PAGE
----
Lessons

Introducing Classes to Fatal Extraction: Australian Mining in Africa

Warm-up:

1. Look at your classroom. What items in your classroom do you think might be made from some of the following elements?

  • Gold
  • Diamonds
  • Platinum
  • Gold
  • Copper

2. Which of the following items do you think are made from copper? Take a vote as a class.

  • Plumbing
  • Jewelry
  • Electrics in a house
  • Radios
  • TV sets
  • Air conditioners and Heaters

Introducing the Lesson:

The project Fatal Extraction investigates Australian companies that mine for the elements listed above in over 33 African countries. One of those companies, Anvil, mines heavily for copper.

1. Read the opening lines of the project Fatal Extraction below. On your own, or with a partner, predict what this project will explore. Who will be part of it? What might it find?

"Australia is a giant in African mining, but its vast — and in some cases deadly — footprint has never been examined. Australian-listed mining companies are linked to hundreds of deaths and alleged injustices which wouldn’t be tolerated in better-regulated nations."

Discussion:

2. Make a list of questions that you hope to answer as you review the project.

3. Review the resources and questions attached.

4. Create a list of questions for the journalists about the content and structure of the project. Email questions to globalgateway@pulitzercenter.org.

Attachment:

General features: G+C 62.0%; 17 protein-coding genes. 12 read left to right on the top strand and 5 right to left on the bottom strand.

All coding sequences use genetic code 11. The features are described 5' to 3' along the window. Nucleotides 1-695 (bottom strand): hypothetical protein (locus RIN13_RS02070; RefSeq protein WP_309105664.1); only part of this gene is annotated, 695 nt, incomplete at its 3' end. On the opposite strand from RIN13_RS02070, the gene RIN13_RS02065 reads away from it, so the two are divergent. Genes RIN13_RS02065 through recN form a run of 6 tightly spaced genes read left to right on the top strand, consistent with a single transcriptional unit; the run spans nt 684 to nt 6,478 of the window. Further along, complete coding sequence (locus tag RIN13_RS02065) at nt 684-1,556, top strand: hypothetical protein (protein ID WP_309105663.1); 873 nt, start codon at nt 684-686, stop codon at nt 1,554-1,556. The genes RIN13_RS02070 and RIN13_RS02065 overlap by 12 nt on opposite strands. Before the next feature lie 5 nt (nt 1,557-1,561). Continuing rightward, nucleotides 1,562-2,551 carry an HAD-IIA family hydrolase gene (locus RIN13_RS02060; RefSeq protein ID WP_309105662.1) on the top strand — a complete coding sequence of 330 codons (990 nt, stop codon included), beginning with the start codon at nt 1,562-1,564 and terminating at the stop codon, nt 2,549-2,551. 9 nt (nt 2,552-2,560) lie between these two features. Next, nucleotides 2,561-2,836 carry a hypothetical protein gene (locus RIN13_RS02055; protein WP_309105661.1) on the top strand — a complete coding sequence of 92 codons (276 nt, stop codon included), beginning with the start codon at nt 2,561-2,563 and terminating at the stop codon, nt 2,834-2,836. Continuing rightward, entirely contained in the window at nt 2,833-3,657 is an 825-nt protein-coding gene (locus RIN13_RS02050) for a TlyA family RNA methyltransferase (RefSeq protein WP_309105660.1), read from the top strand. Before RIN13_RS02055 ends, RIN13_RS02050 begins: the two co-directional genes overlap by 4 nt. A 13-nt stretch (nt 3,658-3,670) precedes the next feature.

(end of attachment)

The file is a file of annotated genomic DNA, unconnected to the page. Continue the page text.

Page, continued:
5. Discuss how this article relates to you and your community. Consider the following:

  • Why do you think it is important that people know about this project?
  • What could be your role in getting the word out about the content of Fatal Extraction?
  • Where do you see poor working conditions in your own community?

 

Educator Notes: 

Use the attached resources and guiding questions to introduce students to the project Fatal Extraction by journalist-grantees Will Fitzgibbon and Eleanor Bell.

Fatal Extraction is a multi-media project that examines the impact of Australian mining companies on African communities. Accusations of violence, negligence, dangerous environmental practices and poor safety regulations are explored using photographs, videos, court documents and interviews. Through independent exploration and discussion, students are invited to engage in the following questions:

  1. What is a company’s responsibility to its employees and their communities?
  2. How might a company’s practices change when working in another country and what might be the negative impacts?
  3. What steps should you take when something unjust is happening in your community?

Note for lesson facilitation:

The lesson is written to be facilitated by a teacher, but can be adapted for students to explore independently.

The answer to the question in the warm up is that ALL of these items use copper.

Tip: Break the class into groups and assign one chapter to each group. Have each group take turns summarizing their section for the rest of the class.

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